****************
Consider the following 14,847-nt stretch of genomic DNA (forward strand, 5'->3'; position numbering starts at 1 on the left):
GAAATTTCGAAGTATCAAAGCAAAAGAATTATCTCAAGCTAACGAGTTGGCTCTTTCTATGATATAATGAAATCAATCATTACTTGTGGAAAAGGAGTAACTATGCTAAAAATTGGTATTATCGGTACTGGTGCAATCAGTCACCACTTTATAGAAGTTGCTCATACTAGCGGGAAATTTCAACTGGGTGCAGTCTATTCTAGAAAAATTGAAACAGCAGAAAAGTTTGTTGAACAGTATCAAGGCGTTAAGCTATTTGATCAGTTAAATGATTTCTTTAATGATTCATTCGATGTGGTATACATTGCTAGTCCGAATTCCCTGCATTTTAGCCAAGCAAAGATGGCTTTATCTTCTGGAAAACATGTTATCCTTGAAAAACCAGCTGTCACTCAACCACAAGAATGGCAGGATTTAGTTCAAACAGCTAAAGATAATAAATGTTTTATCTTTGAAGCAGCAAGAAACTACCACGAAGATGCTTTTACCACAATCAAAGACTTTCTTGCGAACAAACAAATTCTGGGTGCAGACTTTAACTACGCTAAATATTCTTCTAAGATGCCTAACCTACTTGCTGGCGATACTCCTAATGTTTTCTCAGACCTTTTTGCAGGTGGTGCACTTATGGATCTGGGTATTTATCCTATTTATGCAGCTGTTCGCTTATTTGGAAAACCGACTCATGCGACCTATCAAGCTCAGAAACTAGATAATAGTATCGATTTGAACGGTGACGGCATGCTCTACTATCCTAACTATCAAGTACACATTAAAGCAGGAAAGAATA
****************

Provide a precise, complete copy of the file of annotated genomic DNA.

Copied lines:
Consider the following 14,847-nt stretch of genomic DNA (forward strand, 5'->3'; position numbering starts at 1 on the left):
GAAATTTCGAAGTATCAAAGCAAAAGAATTATCTCAAGCTAACGAGTTGGCTCTTTCTATGATATAATGAAATCAATCATTACTTGTGGAAAAGGAGTAACTATGCTAAAAATTGGTATTATCGGTACTGGTGCAATCAGTCACCACTTTATAGAAGTTGCTCATACTAGCGGGAAATTTCAACTGGGTGCAGTCTATTCTAGAAAAATTGAAACAGCAGAAAAGTTTGTTGAACAGTATCAAGGCGTTAAGCTATTTGATCAGTTAAATGATTTCTTTAATGATTCATTCGATGTGGTATACATTGCTAGTCCGAATTCCCTGCATTTTAGCCAAGCAAAGATGGCTTTATCTTCTGGAAAACATGTTATCCTTGAAAAACCAGCTGTCACTCAACCACAAGAATGGCAGGATTTAGTTCAAACAGCTAAAGATAATAAATGTTTTATCTTTGAAGCAGCAAGAAACTACCACGAAGATGCTTTTACCACAATCAAAGACTTTCTTGCGAACAAACAAATTCTGGGTGCAGACTTTAACTACGCTAAATATTCTTCTAAGATGCCTAACCTACTTGCTGGCGATACTCCTAATGTTTTCTCAGACCTTTTTGCAGGTGGTGCACTTATGGATCTGGGTATTTATCCTATTTATGCAGCTGTTCGCTTATTTGGAAAACCGACTCATGCGACCTATCAAGCTCAGAAACTAGATAATAGTATCGATTTGAACGGTGACGGCATGCTCTACTATCCTAACTATCAAGTACACATTAAAGCAGGAAAGAATA